Rep. Scott Petri (R-Bucks) emphasized the impact of Act 71 on farmland preservation and open space, noting that he voted for Act 71 because of his desire to protect and preserve horse farms in his district and across the state. Rep. Petri highlighted a significant amount of open space in his district that has been preserved as horse farms thanks to Act 71, noting that farms across the state had also benefitted. Petri said that the proposed cut would move Pennsylvania's thoroughbred purse ranking from 5th place in the country to 17th and noted that the people who will be hurt the most by the cut are those individuals that owners use the purses to pay for services — veterinarians, stable hands, trainers, walkers and others. “We should be focused on trying to move from fifth to number one,” said Petri.
“This was a commitment made to an industry,” said Carl McEntee of Northview Stallion Station in Lancaster County, home of 2004 Kentucky Derby winner Smarty Jones and the largest thoroughbred farm in the state of Pennsylvania. “Northview moved to Pennsylvania as a direct result of Act 71 and has invested as much as $15 million in Pennsylvania. When state government makes a commitment — as it did with Act 71 and the Race Horse Development Fund — and investors come and invest in your state, upholding that commitment becomes a matter of state credibility.”
The proposed diversion of $72 million in the 2012-2013 fiscal year, an amount that increases in future years, comes on top of a planned diversion of $49 million from the Race Horse Development to Race Horse Development Fund in the upcoming fiscal year. These cuts would leave the fund nearly 30 percent below the lowest projections of what the fund would receive when Act 71 was adopted by the legislature in 2004. Drastic cuts to the funds available for racing and breeding would cause individuals to make investments in other states, breed their horses in other states that provide better incentives, and race their horses in other states with better purses. These decisions would have a ripple effect on thousands of Pennsylvania jobs, including horse trainers, stable hands, veterinarians, farmers that produce feed, and equipment suppliers.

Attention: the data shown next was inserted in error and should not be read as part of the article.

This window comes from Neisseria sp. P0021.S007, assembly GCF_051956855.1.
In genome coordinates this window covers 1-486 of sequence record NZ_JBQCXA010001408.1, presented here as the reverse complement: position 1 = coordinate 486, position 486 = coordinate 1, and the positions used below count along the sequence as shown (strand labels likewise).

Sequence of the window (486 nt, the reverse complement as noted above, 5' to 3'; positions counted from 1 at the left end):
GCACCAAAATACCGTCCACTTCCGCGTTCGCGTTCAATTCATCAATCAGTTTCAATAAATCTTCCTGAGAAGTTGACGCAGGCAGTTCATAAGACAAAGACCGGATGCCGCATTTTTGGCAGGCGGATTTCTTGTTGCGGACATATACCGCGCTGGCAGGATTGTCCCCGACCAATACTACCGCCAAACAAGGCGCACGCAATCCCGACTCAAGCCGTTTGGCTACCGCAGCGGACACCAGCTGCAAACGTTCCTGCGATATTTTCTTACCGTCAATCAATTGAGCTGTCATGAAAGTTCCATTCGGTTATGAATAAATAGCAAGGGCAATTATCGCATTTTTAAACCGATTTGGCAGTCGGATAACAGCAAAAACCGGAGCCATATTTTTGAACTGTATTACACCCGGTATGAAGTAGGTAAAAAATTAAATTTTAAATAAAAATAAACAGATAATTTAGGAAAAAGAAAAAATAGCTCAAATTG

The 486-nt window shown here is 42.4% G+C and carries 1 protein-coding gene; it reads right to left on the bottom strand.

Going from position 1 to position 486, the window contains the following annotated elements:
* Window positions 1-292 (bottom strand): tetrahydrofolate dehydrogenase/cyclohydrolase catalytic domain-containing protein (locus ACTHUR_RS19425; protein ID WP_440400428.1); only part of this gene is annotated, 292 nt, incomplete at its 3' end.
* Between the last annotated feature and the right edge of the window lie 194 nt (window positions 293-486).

According to economic data from the Department of Agriculture released in 2010, between 2001 and 2008, the value of the racing industry in Pennsylvania more than quadrupled thanks to Act 71. In addition, the Department of Agriculture stated that due to the Race Horse Development Fund, the overall value of the equine industry increased by 380 percent to $3 billion with employment more than tripling from 13,870 to more than 41,100. The proposed cuts would mean that other states would offer more competitive purses and breeders awards, prompting fears from supporters in the legislature and industry leaders fear that the economic investment and jobs created by Act 71 will be lost, potentially costing Pennsylvania as many as 10,000 to 15,000 jobs.
“Imagine the outcry from business leaders if the state attracted businesses to Pennsylvania through Keystone Opportunity Zones and then ended them without warning or decreased the tax benefits by 50 percent after a business had already located there,” said Salvatore DeBunda, President of the Pennsylvania Thoroughbred Horseman's Association. “The Race Horse Development Fund represented a commitment by state government, a commitment that breeders incentives and purses would be at certain levels, which attracted individuals and businesses to Pennsylvania as a place to breed horses, purchase farms, and race horses.”